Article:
“We don’t agree with the thinking that Zambia has no capacity to print these papers. To this effect, our organization pleads with the Minister of General Education and his Permanent Secretary to critically consider our call and act in order to save billions of Kwacha”, he said.

Mr. Chansa said once this money is saved, ECZ will enhance security in examination management and Begin to handsomely motivate teachers who invigilate national exams.

He said the council will also be in a better position to pay markers of these exams on time adding that the saved funds would eventually enable the Examinations Council of Zambia to ultimately build its own printing facility for future assignments.

This practice began in 2013 and the desire was to cure the mischief of exam leakages in the country.

Before 2013, the printing was done within the country by Government printers. ECZ at first went to Britain to print exam papers and currently the exercise is done in India.

Exam leakages have now reached catastrophic levels. The suspension of national exams last year by the Minister of General Education stands as a classic example to the escalation of this retrogressive vice.

Education Minister hints at shortening exams period to deal with leakages

General Education Minister David Mabumba says his ministry is in talks with the Examinations Council of Zambia ECZ to revise the exam timetable for grades 7, 9 and 12.

Mr. Mabumba says the long periods that are spent writing exams may also be a reason for circulation of leakages among pupils.

He adds that the curriculum also needs to be revised because certain subjects that pupils are learning are being taught at wrong grades.

The minister also says teacher management will also be reviewed and the challenges that they face will be addressed.

Mr. Mabumba has also urged teachers to start authoring text books for pupils because they understand what pupils need due to the day to day interactions with them.

He says it is better for a local teacher to author a text book in vernacular rather than import such from abroad.

Mr. Mabumba was speaking when he toured some schools in Kafue District and had an interactive meeting with teachers from various schools within the district.

New reforms in the Education system underway

General Education Minister David Mabumba has disclosed that his ministry is planning to introduce a number of reforms in the education sector.

Mr Mabumba says among some of the reforms which his ministry is proposing is the examinations reforms and consultations are already in place.

He explains that under the first phrase of the examinations reforms is to strengthen the security arrangement to prevent fraud and malpractices which will be done this year.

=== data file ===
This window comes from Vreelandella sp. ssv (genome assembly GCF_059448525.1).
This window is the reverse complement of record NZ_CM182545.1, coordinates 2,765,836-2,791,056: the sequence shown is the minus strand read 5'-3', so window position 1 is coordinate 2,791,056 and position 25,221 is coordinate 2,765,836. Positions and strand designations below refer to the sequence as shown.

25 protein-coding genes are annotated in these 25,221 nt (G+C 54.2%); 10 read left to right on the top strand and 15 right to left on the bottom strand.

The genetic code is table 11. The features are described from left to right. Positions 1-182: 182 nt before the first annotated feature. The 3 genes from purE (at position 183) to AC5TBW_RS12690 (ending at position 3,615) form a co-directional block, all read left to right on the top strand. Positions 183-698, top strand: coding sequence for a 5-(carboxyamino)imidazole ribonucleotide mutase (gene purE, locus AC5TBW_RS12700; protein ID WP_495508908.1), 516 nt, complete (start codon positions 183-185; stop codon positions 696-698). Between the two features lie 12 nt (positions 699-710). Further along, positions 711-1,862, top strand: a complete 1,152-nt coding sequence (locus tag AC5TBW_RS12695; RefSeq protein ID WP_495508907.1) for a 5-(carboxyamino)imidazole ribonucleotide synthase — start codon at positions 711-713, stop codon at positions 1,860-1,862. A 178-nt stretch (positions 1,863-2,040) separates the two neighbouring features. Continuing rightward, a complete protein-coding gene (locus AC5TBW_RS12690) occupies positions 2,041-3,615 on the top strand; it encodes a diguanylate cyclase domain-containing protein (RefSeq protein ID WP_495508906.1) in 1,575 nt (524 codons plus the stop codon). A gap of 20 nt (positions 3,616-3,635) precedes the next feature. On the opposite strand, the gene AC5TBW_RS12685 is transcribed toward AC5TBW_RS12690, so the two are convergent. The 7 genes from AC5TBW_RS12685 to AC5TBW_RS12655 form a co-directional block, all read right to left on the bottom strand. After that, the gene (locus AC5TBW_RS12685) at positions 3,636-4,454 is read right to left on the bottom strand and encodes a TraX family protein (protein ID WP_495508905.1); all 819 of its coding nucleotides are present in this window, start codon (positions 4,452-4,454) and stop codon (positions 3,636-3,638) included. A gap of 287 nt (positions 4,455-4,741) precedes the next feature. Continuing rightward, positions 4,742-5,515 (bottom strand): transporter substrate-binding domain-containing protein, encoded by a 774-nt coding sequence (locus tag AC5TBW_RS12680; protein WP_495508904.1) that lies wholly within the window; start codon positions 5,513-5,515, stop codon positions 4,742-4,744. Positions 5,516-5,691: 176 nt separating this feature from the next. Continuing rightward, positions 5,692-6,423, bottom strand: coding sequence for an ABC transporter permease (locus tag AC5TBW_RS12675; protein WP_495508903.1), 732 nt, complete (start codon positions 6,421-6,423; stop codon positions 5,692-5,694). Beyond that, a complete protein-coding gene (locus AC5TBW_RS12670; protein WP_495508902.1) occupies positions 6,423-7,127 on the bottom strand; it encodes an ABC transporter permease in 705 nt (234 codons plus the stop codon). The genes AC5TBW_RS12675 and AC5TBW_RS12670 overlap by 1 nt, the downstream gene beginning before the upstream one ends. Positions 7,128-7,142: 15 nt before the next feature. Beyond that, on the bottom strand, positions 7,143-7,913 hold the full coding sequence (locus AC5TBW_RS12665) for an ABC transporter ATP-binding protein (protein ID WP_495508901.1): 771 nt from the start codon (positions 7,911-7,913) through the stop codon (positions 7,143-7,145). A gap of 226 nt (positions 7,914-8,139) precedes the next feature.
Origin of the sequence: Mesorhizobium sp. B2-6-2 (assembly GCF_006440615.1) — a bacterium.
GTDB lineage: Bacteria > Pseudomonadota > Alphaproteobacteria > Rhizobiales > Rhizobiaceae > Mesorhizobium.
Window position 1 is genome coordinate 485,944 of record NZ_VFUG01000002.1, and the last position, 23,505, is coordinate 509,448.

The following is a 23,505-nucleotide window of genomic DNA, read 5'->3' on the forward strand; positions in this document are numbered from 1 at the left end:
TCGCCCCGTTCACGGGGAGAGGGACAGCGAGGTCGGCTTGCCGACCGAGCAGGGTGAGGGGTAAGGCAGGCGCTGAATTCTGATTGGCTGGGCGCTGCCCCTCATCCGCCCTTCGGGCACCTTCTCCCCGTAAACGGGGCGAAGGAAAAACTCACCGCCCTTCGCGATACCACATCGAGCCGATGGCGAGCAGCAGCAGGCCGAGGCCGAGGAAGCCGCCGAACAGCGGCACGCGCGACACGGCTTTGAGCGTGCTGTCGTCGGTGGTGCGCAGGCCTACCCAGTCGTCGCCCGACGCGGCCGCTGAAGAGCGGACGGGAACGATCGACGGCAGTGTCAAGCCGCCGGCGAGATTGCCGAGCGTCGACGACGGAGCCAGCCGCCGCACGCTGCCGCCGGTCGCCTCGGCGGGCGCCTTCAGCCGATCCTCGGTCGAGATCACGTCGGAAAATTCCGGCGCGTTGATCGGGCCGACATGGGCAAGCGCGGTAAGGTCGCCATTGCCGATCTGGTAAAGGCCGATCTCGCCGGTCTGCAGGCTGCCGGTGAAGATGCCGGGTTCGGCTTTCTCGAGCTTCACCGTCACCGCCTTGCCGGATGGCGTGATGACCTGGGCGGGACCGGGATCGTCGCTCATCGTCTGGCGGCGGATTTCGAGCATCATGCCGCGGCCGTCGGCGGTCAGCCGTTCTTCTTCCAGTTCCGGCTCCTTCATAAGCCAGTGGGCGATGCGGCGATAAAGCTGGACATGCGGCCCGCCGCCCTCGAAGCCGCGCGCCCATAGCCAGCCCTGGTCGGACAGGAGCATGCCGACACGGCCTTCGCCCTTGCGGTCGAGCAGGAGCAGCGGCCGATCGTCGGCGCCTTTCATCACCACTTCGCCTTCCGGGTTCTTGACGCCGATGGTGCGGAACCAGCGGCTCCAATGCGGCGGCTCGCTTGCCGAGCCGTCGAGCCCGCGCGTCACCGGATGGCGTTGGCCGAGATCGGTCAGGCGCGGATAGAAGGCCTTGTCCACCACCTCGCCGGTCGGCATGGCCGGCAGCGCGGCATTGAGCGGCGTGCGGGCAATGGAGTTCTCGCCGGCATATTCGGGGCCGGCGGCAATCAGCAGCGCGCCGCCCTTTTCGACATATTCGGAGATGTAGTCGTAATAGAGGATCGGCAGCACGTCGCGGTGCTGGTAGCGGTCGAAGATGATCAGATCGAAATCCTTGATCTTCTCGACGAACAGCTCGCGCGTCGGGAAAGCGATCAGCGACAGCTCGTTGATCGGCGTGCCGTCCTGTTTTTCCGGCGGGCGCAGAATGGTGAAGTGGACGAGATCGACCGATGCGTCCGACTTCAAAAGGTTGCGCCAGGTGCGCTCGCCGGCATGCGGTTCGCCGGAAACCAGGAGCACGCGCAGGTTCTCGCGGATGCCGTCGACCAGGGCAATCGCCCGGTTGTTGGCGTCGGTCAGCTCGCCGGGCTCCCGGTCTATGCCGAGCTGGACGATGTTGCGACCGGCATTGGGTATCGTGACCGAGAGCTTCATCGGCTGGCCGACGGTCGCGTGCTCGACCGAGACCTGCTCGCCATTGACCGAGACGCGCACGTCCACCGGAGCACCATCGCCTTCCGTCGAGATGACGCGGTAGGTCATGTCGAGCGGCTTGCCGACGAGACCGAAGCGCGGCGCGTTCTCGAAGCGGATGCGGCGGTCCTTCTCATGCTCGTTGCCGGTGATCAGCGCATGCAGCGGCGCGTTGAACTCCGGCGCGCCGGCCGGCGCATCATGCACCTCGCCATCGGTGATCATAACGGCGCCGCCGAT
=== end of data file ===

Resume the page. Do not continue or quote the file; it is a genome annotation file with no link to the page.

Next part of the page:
Speaking during a consultative meeting with teachers in Samfya district, the Minister indicates that under the new reforms, there will be re-zoning of schools which will mean that not all schools will be keeping examination papers.

He points out that papers will be kept at one school within the zone in a strong room and will only be transported in the morning of exams to all the schools within that zone.

The Minister says this will mean that even the time of starting to write these examinations will be adjusted so as to ensure that exams papers are delivered to all schools within the zone on the actual day.

He notes that under these proposed examination reforms, there will be four layers of examinations strong rooms that is at the Provincial, District and Zonal levels.

Mr Mabumba points out that other proposed reforms are to start the manufacturing of school furniture at provincial levels as opposed to be importing from outside the country.

He further explains the his ministry is also planning to find ways of reforming the curriculum center so that local teachers and Professors at Universities can be involved in the production of books.

Mr Mabumba observes that once someone has gained varsity experience as a teacher and if he or she feels that they can produce a book as they understand learners needs then, they should be given chance as opposed to be importing books from outside.

He observes that this move will help to reduce shortage of learning materials in schools as books will be locally produced by experts in different subjects.

The Minister explains that these proposed changes are all aimed at helping to improve the quality of the countries education system.

And Luapula Provincial Education Officer, Ngosa Kotati used the event to shed more light on the re-entry policy for a girl child.

The Provincial Education Officer says the school re-entry policy only allows a girl child to fall pregnant once.

He explains that this move is aimed at ensuring that the policy is not abused but rather helps a girl child to get educated.

Mr Kotati points out that it is the duty of the Matrons in schools to see to it that girls are counselled once they returns to school after giving birth.

He observes that usually, girls who return to school after falling pregnant are left on their own without proper counselling and guidance which results in some of them falling pregnant again.

Meanwhile, one of the teachers, Shamu Phiri, who spoke on behalf of his fellow teachers thanked the Minister for finding time to talk about the planned reforms adding that, they will help in improving the education system.

He explains that as teachers in the district, they will continue to support the Minister in his effort to improve the education standards in the country.